No answer. No movement inside. He hadn’t expected her to be home. She would be at the theater at this time of the evening. With a quick glance over his shoulder, Blue withdrew a long, thin metal piece and inserted it into the keyhole. A quick twist and the door opened. Did the woman have no sense whatsoever? A child could pick that lock. He stepped inside, a floorboard creaking under his weight, and closed the door softly behind him. She’d left a brace of candles burning on the table—how could anyone be so careless?—and half her wardrobe flung about the threadbare rugs on the floor. Books, flyers, papers, and magazines were scattered across the small worn couch and sunken chair. Teacups littered the lone side table, and a fat orange cat eyed him from its place on the bed, partially hidden from view by a Chinese screen. What might have been her supper sat, only half eaten, beside a novel and a musical score on the small dining table. She must have been reading and lost track of time.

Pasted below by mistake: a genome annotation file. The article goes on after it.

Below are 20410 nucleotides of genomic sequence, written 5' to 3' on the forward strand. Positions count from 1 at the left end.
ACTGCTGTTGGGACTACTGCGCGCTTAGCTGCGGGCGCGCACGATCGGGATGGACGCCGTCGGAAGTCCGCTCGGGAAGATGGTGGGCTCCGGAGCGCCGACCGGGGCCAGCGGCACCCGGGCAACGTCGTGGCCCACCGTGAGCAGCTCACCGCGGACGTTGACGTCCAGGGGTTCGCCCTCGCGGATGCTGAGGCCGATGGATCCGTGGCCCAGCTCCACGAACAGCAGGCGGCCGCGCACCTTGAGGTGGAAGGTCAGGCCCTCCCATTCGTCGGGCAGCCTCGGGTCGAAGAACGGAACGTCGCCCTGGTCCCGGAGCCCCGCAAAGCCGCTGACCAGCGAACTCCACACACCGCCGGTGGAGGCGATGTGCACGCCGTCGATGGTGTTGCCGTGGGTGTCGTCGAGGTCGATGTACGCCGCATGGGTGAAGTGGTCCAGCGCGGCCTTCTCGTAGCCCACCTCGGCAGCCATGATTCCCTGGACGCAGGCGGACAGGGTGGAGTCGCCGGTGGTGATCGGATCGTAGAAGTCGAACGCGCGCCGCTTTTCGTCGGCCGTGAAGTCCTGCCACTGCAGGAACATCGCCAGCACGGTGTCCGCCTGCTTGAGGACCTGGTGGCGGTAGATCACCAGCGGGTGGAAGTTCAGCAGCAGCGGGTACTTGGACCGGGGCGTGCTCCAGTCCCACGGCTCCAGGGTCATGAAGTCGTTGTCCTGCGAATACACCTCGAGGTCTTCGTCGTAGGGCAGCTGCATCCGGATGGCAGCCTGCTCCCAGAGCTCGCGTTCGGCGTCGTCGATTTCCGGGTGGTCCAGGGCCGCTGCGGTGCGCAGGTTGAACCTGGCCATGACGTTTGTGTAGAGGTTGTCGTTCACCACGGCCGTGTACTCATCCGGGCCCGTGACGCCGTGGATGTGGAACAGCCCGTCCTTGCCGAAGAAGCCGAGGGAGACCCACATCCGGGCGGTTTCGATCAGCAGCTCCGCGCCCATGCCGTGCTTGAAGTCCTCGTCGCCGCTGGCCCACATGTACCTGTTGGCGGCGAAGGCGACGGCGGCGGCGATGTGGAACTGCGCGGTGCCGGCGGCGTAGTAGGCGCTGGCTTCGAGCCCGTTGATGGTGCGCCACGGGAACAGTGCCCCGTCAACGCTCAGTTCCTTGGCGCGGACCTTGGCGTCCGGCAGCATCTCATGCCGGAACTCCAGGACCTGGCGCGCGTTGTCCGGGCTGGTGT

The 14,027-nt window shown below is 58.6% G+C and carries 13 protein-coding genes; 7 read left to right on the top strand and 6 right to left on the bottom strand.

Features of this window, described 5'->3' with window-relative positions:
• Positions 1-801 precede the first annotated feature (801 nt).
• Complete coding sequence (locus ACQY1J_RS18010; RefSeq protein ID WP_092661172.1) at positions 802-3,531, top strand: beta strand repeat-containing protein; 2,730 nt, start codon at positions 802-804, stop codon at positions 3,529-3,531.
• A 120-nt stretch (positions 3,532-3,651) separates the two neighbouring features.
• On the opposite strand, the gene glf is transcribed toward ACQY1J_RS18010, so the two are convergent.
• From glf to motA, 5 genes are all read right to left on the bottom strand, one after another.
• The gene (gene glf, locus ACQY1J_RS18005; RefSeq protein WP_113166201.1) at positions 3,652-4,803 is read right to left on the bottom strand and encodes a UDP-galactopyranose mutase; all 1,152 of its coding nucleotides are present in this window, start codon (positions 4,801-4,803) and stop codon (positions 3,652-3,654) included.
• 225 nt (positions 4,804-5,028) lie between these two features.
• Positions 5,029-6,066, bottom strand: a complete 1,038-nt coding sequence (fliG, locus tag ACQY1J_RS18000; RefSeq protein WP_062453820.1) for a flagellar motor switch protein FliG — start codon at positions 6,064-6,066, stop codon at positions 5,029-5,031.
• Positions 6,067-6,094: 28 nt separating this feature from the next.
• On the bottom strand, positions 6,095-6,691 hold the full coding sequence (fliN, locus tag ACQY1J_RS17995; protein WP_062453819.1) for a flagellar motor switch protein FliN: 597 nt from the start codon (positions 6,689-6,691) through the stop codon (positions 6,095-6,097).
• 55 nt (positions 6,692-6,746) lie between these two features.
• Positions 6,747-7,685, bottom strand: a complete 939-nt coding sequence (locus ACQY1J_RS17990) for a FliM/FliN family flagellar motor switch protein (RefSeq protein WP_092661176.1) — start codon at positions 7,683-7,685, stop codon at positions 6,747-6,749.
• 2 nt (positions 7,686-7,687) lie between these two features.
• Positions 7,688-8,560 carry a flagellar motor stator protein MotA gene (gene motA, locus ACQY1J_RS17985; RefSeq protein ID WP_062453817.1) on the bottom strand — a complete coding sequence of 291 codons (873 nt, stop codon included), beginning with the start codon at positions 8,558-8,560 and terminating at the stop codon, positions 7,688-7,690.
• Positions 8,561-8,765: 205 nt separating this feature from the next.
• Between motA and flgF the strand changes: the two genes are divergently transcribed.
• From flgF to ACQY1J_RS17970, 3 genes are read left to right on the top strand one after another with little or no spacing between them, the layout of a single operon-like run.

But for all the clutter, the flat was warm and comfortable. It was tiny—there really wasn’t room for a couch and chair—but he knew she didn’t mind disorder. The bed in particular beckoned. The coverlet looked fluffy and soft and the pillows plump and inviting. How long since he had slept? Days? Weeks?

What would it hurt to lie down on the bed for a quarter hour? She was at the opera house. She wouldn’t be back for hours. Knowing how opera singers were, she might not even return home tonight. He had nowhere else to be.

Blue mulled the idea over in his mind as he lifted this and that, inspecting her belongings. He didn’t need to search her room—she wasn’t a suspect of any sort—but he was a spy. He could hardly resist. And he wasn’t searching exactly. He was only having a look about. No harm in that. He didn’t see wine bottles or any gin, but he had no doubt if he searched hard enough, he would find her hiding place.